Open, frequent exchanges for better UK ties
As the British and Chinese governments concluded their latest strategic dialogue on Dec 20, with both sides reaffirming their commitment to a Sino-British “golden era” amid the uncertainty created by Brexit, the world today looks very different from October 2015, when President Xi Jinping paid a high-profile state visit to the United Kingdom.
The first challenge 2016 brought to UK-China ties is Brexit, which will require the UK to develop its China policy without the benefits of a multi-layered approach where objectives were pursued both bilaterally and with the support of the more influential European Union. The UK will therefore find itself on the spot more with respect to China, whether on human rights or trade policy. This might also create opportunities for Beijing.
Most attention has focused on a free trade agreement, with business voices expressing support for such a move. However, caution is in order.
An agreement which is good for the UK will involve much greater access to China’s service sector, but it is not yet clear whether China is prepared to grant that. Besides, as many have pointed out, depending on the content, a UK-China agreement could constrain London in reaching an all-important future trade agreement with Brussels. Nor is it clear that it would push the EU toward its own free trade agreement with China, as Beijing might hope.
The second major factor which will hang over the agenda is uncertainty over the impact of a Donald Trump presidency in the United States. Although it is still too early to judge what strategic direction Trump will take, judging by his critical tone on the campaign trail, there is a good chance he will take a tougher line on China than his predecessor Barack Obama. We can expect more uncertain times.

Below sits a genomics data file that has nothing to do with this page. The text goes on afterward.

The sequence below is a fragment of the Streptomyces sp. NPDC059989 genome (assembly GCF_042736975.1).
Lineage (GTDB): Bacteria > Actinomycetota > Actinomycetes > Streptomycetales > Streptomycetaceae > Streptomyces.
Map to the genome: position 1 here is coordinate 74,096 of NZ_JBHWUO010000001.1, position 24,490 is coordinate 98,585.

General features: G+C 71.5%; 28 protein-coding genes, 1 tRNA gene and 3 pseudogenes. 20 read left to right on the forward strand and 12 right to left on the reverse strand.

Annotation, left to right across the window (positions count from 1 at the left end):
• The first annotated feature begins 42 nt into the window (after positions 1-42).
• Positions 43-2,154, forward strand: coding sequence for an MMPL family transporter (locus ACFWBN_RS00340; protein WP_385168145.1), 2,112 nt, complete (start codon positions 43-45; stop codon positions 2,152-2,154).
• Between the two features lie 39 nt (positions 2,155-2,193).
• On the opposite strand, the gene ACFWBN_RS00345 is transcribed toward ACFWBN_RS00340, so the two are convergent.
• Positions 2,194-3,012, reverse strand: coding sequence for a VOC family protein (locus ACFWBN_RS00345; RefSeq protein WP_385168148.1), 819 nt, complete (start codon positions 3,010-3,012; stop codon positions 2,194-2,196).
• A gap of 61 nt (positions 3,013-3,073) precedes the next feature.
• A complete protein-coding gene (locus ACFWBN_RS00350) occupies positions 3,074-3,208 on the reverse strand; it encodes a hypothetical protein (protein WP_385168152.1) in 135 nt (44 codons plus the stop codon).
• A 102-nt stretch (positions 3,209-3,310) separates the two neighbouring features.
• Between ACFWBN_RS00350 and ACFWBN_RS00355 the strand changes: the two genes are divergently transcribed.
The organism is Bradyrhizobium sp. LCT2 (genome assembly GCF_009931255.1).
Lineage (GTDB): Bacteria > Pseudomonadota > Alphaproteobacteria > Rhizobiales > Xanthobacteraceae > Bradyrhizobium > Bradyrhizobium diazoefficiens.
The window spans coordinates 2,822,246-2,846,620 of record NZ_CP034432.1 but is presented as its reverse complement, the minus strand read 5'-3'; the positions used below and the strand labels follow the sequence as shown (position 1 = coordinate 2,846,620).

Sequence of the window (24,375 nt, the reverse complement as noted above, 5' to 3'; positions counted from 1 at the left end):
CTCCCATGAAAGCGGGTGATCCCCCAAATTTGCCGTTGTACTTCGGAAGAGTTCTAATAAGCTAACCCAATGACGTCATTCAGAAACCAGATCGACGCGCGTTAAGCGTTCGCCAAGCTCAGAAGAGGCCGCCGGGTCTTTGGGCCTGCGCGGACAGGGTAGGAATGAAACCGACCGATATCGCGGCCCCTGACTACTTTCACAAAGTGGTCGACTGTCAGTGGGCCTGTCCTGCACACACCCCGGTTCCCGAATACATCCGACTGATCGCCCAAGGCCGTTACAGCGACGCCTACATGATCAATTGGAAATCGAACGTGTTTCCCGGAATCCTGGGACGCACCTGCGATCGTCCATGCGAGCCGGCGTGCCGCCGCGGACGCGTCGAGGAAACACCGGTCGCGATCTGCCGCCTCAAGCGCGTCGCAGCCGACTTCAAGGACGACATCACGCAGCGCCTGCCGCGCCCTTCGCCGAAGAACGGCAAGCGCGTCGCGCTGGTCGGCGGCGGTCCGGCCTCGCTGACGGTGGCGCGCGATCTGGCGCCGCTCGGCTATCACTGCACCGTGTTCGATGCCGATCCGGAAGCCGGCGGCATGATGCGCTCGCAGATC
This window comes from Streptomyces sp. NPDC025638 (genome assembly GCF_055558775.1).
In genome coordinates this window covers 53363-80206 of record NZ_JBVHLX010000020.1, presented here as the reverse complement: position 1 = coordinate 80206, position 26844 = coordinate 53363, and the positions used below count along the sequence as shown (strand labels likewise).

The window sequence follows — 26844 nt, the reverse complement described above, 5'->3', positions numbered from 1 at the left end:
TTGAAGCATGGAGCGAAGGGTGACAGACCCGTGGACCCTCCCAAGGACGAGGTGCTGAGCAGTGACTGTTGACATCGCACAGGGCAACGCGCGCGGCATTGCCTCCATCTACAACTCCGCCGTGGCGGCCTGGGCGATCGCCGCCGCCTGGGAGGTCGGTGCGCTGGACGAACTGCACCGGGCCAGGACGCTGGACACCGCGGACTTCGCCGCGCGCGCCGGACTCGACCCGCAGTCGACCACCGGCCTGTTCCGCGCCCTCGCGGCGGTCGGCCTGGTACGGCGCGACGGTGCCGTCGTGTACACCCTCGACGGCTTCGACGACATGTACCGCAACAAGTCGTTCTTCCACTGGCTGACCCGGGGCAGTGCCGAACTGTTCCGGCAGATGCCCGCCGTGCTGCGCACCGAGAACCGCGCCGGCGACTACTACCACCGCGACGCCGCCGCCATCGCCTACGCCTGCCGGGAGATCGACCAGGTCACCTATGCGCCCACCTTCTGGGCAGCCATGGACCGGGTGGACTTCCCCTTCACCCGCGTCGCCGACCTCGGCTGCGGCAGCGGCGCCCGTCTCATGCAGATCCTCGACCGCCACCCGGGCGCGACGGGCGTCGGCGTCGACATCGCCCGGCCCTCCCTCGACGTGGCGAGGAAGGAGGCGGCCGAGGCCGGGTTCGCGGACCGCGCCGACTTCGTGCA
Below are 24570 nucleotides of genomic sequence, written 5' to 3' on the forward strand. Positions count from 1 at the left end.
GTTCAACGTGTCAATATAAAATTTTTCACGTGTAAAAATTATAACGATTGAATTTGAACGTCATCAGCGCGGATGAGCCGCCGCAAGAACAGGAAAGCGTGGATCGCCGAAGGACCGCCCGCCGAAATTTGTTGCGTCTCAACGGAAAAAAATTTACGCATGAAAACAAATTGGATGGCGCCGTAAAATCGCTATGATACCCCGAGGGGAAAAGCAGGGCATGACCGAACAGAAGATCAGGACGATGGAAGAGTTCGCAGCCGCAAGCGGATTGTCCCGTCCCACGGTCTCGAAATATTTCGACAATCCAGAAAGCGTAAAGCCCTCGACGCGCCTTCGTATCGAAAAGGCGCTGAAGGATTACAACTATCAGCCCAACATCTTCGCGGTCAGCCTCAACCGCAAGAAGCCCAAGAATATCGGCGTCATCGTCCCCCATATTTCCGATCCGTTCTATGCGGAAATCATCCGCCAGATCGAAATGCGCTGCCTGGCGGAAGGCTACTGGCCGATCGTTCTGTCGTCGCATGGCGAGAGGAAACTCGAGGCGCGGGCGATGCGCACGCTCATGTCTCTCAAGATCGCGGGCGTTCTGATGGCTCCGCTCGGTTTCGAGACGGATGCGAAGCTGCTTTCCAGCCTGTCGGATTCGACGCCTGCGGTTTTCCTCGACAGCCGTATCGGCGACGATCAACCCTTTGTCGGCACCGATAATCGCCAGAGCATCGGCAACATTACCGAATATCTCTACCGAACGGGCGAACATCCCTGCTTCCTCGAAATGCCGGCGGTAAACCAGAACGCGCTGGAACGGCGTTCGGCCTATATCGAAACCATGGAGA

This is not good for Europeans, who anyway are wary of the next US president. Greater uncertainty and friction in US-China relations tend to heighten tensions in the Asia-Pacific region, making the regional prosperity and stability, which contribute to Europe’s economic security, more difficult to achieve.
The UK, whose new government has reiterated its commitment to pursuing good relations with China, may find itself at the sharp end of this, especially as it concurrently looks to get the London-Washington relationship onto an even footing.
The challenges for UK policymakers can be seen in some recent mixed messages about its approach to East Asia. The British foreign secretary said at a recent talk at Chatham House that “the emerging balance of power system in Asia needs the influence of friendly countries”, while there has been some lack of clarity over remarks by the UK’s ambassador to the US on the possibility of the British military engaging in “freedom of navigation” operations in the South China Sea, something which would exacerbate the security dilemma in the region.
The UK, ideally working with the EU despite Brexit, should be encouraging a modus vivendi between China and the US in East Asia, on the basis of a balanced and impartial approach. London’s response to the Asian Infrastructure Investment Bank and the Belt and Road Initiative (the Silk Road Economic Belt and 21st Century Maritime Silk Road) set the right tone, demonstrating an openness to a changing world order.
The talk of a Sino-British “golden era” apart, the more significant achievement of Xi’s state visit to the UK was the establishment of a comprehensive global strategic partnership.
This partnership should provide the basis for open, honest and frequent exchanges of views on the full range of global interests. Of course, this does not mean the two governments agree on everything — far from it. But it does provide a platform for responding to the uncertainties facing the world, and for exploring reforms, to ensure the international system reflects changes in the global and regional distribution of power.
The author is a senior consulting fellow with Chatham House.